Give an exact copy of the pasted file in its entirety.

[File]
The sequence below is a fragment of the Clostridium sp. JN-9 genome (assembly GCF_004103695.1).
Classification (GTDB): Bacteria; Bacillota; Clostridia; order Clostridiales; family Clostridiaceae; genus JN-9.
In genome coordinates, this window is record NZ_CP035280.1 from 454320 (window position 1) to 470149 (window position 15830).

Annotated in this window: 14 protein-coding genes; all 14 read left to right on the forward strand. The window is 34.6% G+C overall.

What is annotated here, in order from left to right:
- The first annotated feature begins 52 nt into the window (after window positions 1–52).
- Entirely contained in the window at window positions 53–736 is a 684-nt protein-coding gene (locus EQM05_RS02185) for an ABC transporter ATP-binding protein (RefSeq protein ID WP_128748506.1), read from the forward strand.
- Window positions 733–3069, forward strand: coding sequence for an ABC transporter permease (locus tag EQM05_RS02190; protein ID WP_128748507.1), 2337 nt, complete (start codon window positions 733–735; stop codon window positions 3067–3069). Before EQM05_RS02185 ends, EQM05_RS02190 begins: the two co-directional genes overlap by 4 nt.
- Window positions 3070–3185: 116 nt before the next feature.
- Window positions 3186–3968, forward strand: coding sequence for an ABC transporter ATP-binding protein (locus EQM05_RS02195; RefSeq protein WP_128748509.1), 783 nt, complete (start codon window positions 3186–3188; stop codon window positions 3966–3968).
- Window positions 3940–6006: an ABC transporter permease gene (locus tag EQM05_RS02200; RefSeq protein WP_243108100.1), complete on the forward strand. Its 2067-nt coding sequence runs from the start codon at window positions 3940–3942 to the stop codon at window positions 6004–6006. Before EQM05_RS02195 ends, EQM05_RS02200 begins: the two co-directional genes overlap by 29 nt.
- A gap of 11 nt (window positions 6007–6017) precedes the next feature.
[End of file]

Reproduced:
The sequence below is a fragment of the Clostridium sp. JN-9 genome (assembly GCF_004103695.1).
Classification (GTDB): Bacteria; Bacillota; Clostridia; order Clostridiales; family Clostridiaceae; genus JN-9.
In genome coordinates, this window is record NZ_CP035280.1 from 454320 (window position 1) to 470149 (window position 15830).

Annotated in this window: 14 protein-coding genes; all 14 read left to right on the forward strand. The window is 34.6% G+C overall.

What is annotated here, in order from left to right:
- The first annotated feature begins 52 nt into the window (after window positions 1–52).
- Entirely contained in the window at window positions 53–736 is a 684-nt protein-coding gene (locus EQM05_RS02185) for an ABC transporter ATP-binding protein (RefSeq protein ID WP_128748506.1), read from the forward strand.
- Window positions 733–3069, forward strand: coding sequence for an ABC transporter permease (locus tag EQM05_RS02190; protein ID WP_128748507.1), 2337 nt, complete (start codon window positions 733–735; stop codon window positions 3067–3069). Before EQM05_RS02185 ends, EQM05_RS02190 begins: the two co-directional genes overlap by 4 nt.
- Window positions 3070–3185: 116 nt before the next feature.
- Window positions 3186–3968, forward strand: coding sequence for an ABC transporter ATP-binding protein (locus EQM05_RS02195; RefSeq protein WP_128748509.1), 783 nt, complete (start codon window positions 3186–3188; stop codon window positions 3966–3968).
- Window positions 3940–6006: an ABC transporter permease gene (locus tag EQM05_RS02200; RefSeq protein WP_243108100.1), complete on the forward strand. Its 2067-nt coding sequence runs from the start codon at window positions 3940–3942 to the stop codon at window positions 6004–6006. Before EQM05_RS02195 ends, EQM05_RS02200 begins: the two co-directional genes overlap by 29 nt.
- A gap of 11 nt (window positions 6007–6017) precedes the next feature.